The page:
Never Attempt To Modify Your Trampoline
You’re taking risks if you decide to modify your trampoline. There is a delicate balance at play.
The infrastructure is secure, and components are designed to support each other in specific ways. Making modifications can damage the framework of your trampoline, and any modifications will void the warranty. You run the risk of ruining the product and having to purchase an entirely new trampoline on your own dime.
Modifications may also reduce the safety of the product, so they’re unwise to attempt anyway.
Regularly Inspect and Repair Your Trampoline
Depending on the amount of use your trampoline gets, you’ll want to check it in anywhere between biweekly to monthly intervals.
This means taking a look at the bolts to make sure none of them have come loose. Make sure it’s sitting level, and not tilting to one side.
Make sure the springs haven’t done any damage to the safety padding, and the enclosure is working properly. Check the jump pad to make sure there aren’t any spots of weakened fibers or scuffs that could damage its integrity.
Components like the springs are major ones to keep an eye on. If you’re using your trampoline as instructed, you aren’t likely to see any damage to the springs, but accidents still happen. If one spring has been stretched, broken, or come loose, this has a largely negative effect on the entire jump pad.
One damaged or improperly secured spring pushes the other springs to work harder, exceeding their limits. This can cause a domino effect, leading to other damaged springs.
Do not use the trampoline until any questionable springs have been repaired, or replaced.
In the event that you need replacement parts, check your warranty status.
Many trampolines come with part-specific warranties that range between one and three years, and companies may allow you to purchase an extended warranty. If anything needs to be replaced, contact the manufacturer.
Even if your warranty has run out, you may find that they’re willing to send you parts at a discount.
Never go to the hardware store and guess what you need.
Though it may seem simple to replace basic components, such as screws and bolts, it’s a lot more complicated than you may realize. Certain metals may be too soft, threads may be too deep, and many common hardware parts aren’t rustproof.
Any parts you use must be specifically intended to be used with your specific brand and model of trampoline. Trying to score a deal can cause severe safety issues.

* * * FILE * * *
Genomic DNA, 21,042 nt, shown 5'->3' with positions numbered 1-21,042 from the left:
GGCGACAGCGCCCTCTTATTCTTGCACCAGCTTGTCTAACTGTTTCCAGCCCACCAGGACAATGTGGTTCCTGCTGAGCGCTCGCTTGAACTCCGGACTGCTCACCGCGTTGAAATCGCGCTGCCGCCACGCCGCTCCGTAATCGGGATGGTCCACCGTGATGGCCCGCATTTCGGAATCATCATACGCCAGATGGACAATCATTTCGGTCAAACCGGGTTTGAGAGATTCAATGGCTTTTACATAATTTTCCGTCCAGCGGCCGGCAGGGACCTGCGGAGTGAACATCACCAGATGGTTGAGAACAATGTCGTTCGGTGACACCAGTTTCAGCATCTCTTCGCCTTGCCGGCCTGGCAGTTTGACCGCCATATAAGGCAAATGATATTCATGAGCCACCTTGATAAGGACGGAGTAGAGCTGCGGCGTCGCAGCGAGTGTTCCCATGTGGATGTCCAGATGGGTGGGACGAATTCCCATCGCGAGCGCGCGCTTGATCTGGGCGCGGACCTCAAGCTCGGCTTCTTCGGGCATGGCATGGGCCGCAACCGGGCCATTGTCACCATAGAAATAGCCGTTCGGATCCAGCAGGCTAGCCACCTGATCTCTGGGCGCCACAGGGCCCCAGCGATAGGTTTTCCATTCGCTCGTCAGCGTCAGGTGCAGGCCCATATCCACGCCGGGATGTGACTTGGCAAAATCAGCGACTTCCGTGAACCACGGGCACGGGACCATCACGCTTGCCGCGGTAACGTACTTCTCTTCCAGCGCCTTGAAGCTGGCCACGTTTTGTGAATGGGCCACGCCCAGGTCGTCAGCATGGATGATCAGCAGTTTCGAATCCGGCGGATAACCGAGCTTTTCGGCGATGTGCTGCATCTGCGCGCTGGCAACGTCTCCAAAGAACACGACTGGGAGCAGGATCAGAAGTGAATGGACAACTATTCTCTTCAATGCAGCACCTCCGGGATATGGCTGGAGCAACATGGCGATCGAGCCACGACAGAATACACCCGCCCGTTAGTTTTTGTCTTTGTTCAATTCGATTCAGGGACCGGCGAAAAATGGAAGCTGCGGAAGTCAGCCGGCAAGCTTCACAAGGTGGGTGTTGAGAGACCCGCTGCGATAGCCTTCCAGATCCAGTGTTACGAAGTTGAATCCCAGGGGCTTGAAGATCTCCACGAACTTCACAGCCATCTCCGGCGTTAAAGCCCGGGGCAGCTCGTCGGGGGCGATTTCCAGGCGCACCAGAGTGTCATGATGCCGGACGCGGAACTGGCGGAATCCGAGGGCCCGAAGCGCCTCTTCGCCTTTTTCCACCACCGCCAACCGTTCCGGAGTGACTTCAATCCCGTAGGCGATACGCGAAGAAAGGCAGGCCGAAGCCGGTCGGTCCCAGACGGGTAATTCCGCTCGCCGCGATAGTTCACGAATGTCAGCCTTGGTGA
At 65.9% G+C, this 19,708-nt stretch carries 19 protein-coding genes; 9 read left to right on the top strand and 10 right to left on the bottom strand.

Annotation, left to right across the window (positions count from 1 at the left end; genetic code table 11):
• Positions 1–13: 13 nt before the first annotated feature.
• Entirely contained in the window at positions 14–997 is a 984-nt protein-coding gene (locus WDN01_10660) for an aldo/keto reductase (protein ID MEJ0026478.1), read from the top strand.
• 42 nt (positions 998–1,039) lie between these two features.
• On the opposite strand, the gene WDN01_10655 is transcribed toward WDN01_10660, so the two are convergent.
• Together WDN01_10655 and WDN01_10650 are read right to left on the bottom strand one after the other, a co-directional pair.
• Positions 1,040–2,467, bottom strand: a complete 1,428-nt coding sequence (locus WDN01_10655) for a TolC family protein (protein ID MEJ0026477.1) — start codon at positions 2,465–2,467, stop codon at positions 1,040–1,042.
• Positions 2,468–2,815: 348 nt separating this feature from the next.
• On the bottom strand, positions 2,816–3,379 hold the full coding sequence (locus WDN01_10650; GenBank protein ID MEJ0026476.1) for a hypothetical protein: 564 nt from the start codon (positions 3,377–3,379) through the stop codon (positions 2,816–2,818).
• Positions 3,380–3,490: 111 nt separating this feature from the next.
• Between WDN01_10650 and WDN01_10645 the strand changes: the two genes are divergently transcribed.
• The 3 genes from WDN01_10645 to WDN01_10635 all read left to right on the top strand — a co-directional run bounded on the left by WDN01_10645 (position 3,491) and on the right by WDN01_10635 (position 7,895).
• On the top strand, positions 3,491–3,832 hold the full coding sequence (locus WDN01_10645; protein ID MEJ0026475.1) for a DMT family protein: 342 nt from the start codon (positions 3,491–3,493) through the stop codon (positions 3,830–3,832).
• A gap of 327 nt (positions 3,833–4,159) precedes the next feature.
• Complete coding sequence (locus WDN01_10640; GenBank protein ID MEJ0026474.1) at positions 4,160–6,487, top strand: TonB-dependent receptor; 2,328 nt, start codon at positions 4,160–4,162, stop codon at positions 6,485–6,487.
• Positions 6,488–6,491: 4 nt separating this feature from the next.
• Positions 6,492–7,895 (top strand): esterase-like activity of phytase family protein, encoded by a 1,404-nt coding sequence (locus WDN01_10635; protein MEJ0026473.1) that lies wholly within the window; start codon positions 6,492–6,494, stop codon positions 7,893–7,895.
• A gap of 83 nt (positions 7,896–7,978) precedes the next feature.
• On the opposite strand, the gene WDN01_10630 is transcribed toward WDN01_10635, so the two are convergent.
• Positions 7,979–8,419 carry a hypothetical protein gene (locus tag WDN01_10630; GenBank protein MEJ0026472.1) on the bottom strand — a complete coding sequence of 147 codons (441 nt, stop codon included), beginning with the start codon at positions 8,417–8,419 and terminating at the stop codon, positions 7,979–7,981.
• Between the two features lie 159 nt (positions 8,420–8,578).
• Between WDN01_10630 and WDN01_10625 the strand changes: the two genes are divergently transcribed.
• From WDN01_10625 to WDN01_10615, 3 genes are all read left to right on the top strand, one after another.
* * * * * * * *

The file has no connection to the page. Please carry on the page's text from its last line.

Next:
Clean Your Trampoline
Your trampoline is outdoors, and it’s going to get dirty.
This can encourage bugs, mold, and fungus to take up living inside of or on top of your trampoline. It’s relatively easy to clean a trampoline with a garden hose.
Using low pressure, spray down the trampoline. Wipe away any dirt with a soft cloth. Never use an abrasive brush or cloth, as this can damage the trampoline.
Once it’s dry, it’s safe for jumping. Jumping on a wet trampoline can cause severe injuries, so encourage jumpers to be patient.
Never use any solvents or chemicals to clean your trampoline.
The metals are often coated with rustproofing agents, and these keep your frame from eroding. Mats, pads, and enclosures are often coated with a UV protectant, which keeps the sun from damaging them and weakening the fibers. Solvents can remove the protective layers your trampoline needs.
Water should be enough.
Always check enclosures and mats for leaves, sticks, twigs, and rocks. These need to be removed with care. Leaving them there, or roughly yanking them out, can do irreversible damage.
Jumping with twigs in the mat can stretch it out, weakening the fibers and causing large holes. Never allow any debris to remain on your trampoline. If necessary, purchase a trampoline cover to protect it from nearby shedding trees.
Always Keep Your Trampoline Horizontal
Most trampolines have a circular frame to distribute weight evenly. Structural damage can occur when a trampoline is tipped or stored on its side because when your trampoline is off-balance, the side on the ground is taking damage.
If you aren’t using your trampoline, disassemble it. Never flip it on its side and push it out of the way.
The same thing goes for trampolines that have been placed on uneven terrain. A trampoline is intended to support weight evenly, and the springs are placed in a way to meet that burden.
If your trampoline is placed in a way that isn’t level, such as half on concrete, and half on the grass, the higher side will incur damage.
The springs won’t be able to distribute the weight evenly, and half of your trampoline will wear out much faster than the other half.
Springs will come loose and the frame metal will warp. If that were to occur, you’ll likely need to by a whole new trampoline.
If your trampoline is sitting in soil, depending on the nature of that soil, your trampoline will naturally work itself down into the ground a small amount through regular use. If one side is lower than the other, you’ll be putting too much pressure on the joints.
Use a leveling tool to make sure your trampoline is as close to horizontal as possible. If you need to, safely move the trampoline and fix the terrain beneath it.
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Last update on 2021-01-25 at 05:30 / Affiliate links / Images from Amazon Product Advertising API